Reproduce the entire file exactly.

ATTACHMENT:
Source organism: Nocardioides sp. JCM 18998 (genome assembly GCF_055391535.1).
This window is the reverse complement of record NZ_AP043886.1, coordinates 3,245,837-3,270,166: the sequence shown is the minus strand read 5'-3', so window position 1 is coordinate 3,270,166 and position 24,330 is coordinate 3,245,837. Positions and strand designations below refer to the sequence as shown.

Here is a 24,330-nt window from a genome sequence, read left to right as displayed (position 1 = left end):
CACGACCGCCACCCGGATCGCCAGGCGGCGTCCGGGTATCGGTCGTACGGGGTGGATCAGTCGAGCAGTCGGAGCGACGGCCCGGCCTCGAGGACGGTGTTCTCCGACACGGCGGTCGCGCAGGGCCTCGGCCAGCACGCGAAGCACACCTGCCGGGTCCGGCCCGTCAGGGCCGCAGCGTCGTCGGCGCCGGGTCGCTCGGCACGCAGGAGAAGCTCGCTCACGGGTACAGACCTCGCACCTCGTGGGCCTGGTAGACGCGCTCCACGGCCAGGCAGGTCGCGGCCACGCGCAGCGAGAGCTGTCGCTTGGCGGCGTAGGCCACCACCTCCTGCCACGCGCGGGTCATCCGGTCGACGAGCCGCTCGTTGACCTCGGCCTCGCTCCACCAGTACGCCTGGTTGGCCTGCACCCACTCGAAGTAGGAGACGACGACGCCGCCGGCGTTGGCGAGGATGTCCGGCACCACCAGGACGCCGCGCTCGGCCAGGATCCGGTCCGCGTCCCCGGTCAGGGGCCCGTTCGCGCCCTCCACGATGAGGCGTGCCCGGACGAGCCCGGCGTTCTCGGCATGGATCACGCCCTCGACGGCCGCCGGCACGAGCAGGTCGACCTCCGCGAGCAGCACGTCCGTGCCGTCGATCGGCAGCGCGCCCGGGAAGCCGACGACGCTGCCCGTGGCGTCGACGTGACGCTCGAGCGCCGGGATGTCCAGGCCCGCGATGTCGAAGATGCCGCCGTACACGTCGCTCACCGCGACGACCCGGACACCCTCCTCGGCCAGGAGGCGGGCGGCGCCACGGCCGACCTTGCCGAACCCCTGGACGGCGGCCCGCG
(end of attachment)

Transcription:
Source organism: Nocardioides sp. JCM 18998 (genome assembly GCF_055391535.1).
This window is the reverse complement of record NZ_AP043886.1, coordinates 3,245,837-3,270,166: the sequence shown is the minus strand read 5'-3', so window position 1 is coordinate 3,270,166 and position 24,330 is coordinate 3,245,837. Positions and strand designations below refer to the sequence as shown.

Here is a 24,330-nt window from a genome sequence, read left to right as displayed (position 1 = left end):
CACGACCGCCACCCGGATCGCCAGGCGGCGTCCGGGTATCGGTCGTACGGGGTGGATCAGTCGAGCAGTCGGAGCGACGGCCCGGCCTCGAGGACGGTGTTCTCCGACACGGCGGTCGCGCAGGGCCTCGGCCAGCACGCGAAGCACACCTGCCGGGTCCGGCCCGTCAGGGCCGCAGCGTCGTCGGCGCCGGGTCGCTCGGCACGCAGGAGAAGCTCGCTCACGGGTACAGACCTCGCACCTCGTGGGCCTGGTAGACGCGCTCCACGGCCAGGCAGGTCGCGGCCACGCGCAGCGAGAGCTGTCGCTTGGCGGCGTAGGCCACCACCTCCTGCCACGCGCGGGTCATCCGGTCGACGAGCCGCTCGTTGACCTCGGCCTCGCTCCACCAGTACGCCTGGTTGGCCTGCACCCACTCGAAGTAGGAGACGACGACGCCGCCGGCGTTGGCGAGGATGTCCGGCACCACCAGGACGCCGCGCTCGGCCAGGATCCGGTCCGCGTCCCCGGTCAGGGGCCCGTTCGCGCCCTCCACGATGAGGCGTGCCCGGACGAGCCCGGCGTTCTCGGCATGGATCACGCCCTCGACGGCCGCCGGCACGAGCAGGTCGACCTCCGCGAGCAGCACGTCCGTGCCGTCGATCGGCAGCGCGCCCGGGAAGCCGACGACGCTGCCCGTGGCGTCGACGTGACGCTCGAGCGCCGGGATGTCCAGGCCCGCGATGTCGAAGATGCCGCCGTACACGTCGCTCACCGCGACGACCCGGACACCCTCCTCGGCCAGGAGGCGGGCGGCGCCACGGCCGACCTTGCCGAACCCCTGGACGGCGGCCCGCG